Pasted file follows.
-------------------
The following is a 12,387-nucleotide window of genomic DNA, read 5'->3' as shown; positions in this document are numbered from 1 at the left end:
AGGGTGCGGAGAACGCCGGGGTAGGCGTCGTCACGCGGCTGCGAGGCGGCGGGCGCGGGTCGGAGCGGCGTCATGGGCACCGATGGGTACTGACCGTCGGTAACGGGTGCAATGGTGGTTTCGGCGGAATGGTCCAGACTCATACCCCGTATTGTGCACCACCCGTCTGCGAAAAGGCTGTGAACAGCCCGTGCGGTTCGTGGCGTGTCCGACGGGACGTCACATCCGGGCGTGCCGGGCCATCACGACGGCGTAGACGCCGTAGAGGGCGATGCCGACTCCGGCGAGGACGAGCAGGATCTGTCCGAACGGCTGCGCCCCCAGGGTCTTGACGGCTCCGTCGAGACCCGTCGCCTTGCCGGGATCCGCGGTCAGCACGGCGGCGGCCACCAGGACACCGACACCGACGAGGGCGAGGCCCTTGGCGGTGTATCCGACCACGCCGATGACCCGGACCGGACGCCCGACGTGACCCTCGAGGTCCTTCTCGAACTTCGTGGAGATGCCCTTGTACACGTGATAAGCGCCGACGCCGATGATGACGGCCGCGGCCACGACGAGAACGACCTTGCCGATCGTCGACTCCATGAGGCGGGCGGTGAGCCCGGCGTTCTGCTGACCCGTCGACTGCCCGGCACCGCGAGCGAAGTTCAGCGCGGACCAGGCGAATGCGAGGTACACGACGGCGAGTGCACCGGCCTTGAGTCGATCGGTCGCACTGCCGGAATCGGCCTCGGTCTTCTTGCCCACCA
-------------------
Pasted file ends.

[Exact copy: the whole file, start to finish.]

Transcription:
The following is a 12,387-nucleotide window of genomic DNA, read 5'->3' as shown; positions in this document are numbered from 1 at the left end:
AGGGTGCGGAGAACGCCGGGGTAGGCGTCGTCACGCGGCTGCGAGGCGGCGGGCGCGGGTCGGAGCGGCGTCATGGGCACCGATGGGTACTGACCGTCGGTAACGGGTGCAATGGTGGTTTCGGCGGAATGGTCCAGACTCATACCCCGTATTGTGCACCACCCGTCTGCGAAAAGGCTGTGAACAGCCCGTGCGGTTCGTGGCGTGTCCGACGGGACGTCACATCCGGGCGTGCCGGGCCATCACGACGGCGTAGACGCCGTAGAGGGCGATGCCGACTCCGGCGAGGACGAGCAGGATCTGTCCGAACGGCTGCGCCCCCAGGGTCTTGACGGCTCCGTCGAGACCCGTCGCCTTGCCGGGATCCGCGGTCAGCACGGCGGCGGCCACCAGGACACCGACACCGACGAGGGCGAGGCCCTTGGCGGTGTATCCGACCACGCCGATGACCCGGACCGGACGCCCGACGTGACCCTCGAGGTCCTTCTCGAACTTCGTGGAGATGCCCTTGTACACGTGATAAGCGCCGACGCCGATGATGACGGCCGCGGCCACGACGAGAACGACCTTGCCGATCGTCGACTCCATGAGGCGGGCGGTGAGCCCGGCGTTCTGCTGACCCGTCGACTGCCCGGCACCGCGAGCGAAGTTCAGCGCGGACCAGGCGAATGCGAGGTACACGACGGCGAGTGCACCGGCCTTGAGTCGATCGGTCGCACTGCCGGAATCGGCCTCGGTCTTCTTGCCCACCA